Are All Actuaries Nerds?

By Norman Levinrad • September 12, 2016 • 0 Comments

There is a perception that actuaries are a boring, nerdy bunch. But I know some of you have pretty cool hobbies, and there’s nothing people with hobbies enjoy more than talking about their hobbies (as anyone who I have corralled to talk about motorcycles knows full well). 

So are all actuaries nerds? I asked Steve Parks, an actuary in Southern California, to respond to that question. Here’s what he said.

"As for hobbies, right now the two that occupy the most free time are bicycling and bowling. I have become absolutely addicted to cycling. When I was younger — during college and a few years after — I was a serious cyclist. Did a little racing (though not particularly successful at it), but mostly I just rode... a lot. During college, there was a period where I was averaging 350+ miles per week. Then I took a 30-year break to raise kids. Got back into it about 3 years ago and am kicking myself for having waited so long. Now I take every opportunity I can get to go climbing the mountain roads near my home. Fortunately, Santa Clarita is a great city for cyclists. We are blessed with a good network of bike trails in town, an abundance of great mountain roads nearby, and a thriving cycling community.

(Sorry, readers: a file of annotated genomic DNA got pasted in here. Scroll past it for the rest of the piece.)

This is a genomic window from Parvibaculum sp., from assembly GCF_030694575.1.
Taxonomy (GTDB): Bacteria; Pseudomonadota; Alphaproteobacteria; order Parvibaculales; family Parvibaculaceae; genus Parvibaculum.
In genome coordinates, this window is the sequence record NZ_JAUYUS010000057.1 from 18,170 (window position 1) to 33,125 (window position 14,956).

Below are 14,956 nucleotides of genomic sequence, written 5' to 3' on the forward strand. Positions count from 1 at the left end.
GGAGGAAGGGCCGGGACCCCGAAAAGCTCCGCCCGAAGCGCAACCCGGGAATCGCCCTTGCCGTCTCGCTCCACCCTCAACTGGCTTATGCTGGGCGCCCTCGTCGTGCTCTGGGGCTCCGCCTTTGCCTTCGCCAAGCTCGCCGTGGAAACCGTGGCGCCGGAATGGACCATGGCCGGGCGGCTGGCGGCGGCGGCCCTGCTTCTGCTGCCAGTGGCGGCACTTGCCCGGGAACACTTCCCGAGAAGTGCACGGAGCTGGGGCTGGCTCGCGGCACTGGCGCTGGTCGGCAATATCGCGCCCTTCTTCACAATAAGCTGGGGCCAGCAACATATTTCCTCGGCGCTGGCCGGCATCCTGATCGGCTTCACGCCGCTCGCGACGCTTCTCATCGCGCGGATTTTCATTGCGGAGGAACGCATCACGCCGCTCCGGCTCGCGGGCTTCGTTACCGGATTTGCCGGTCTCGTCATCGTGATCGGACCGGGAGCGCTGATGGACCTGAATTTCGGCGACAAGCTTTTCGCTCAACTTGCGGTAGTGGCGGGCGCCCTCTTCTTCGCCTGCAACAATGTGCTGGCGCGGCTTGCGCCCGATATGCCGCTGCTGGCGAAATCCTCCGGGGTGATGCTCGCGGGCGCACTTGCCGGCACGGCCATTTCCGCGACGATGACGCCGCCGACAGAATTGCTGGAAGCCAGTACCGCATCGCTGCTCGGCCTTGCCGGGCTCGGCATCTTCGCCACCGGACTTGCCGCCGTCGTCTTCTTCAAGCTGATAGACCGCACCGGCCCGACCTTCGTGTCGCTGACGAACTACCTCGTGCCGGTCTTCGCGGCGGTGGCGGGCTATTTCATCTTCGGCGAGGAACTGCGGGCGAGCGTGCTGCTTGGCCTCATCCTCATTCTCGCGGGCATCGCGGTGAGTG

"Bowling is our family activity. My wife Sue and I bowl in a league with her brother and his wife. It works as a great family activity because we can all have a good time together. And even if you’re terrible at it, the ball still comes back.

"As for motorcycles, I'm currently between bikes. Over the years, I’ve owned Yamahas, Hondas, BMWs, and most recently, a string of Ducatis. The Ducatis have lead me to the belief that it’s probably time to move away from sport bikes. Although I’m not in the market right now, there’s probably a touring bike in my future. My father rode his GoldWing into his 80s, and I hope to follow his example.

"Other than the above, I’m a huge music fan. For a while in college, I was a music major. Wanted to be a professional trombone player. But after immersing myself in that world, I learned two things: (1) trombones, as much as I may love the instrument, were on their way out. Gigs for trombonists were getting harder and harder to find (I’ll spare you the details of how disco ruined popular music and the music industry); and (2) the starving-artist lifestyle was not particularly appealing to me. I met several musicians much more talented than me who were living in poverty, with the future not looking much brighter. But this experience left me with a deep passion for music — especially big band jazz and classical. 

"That's about it. However, make no mistake about it, deep down I really am a nerd. Just ask my wife."

If you want people to know about an exciting hobby of yours that blows up the stereotype of actuaries as boring nerds, email me about it at norman@summitbenefit.com and we’ll include a short blurb telling our readers about it. 

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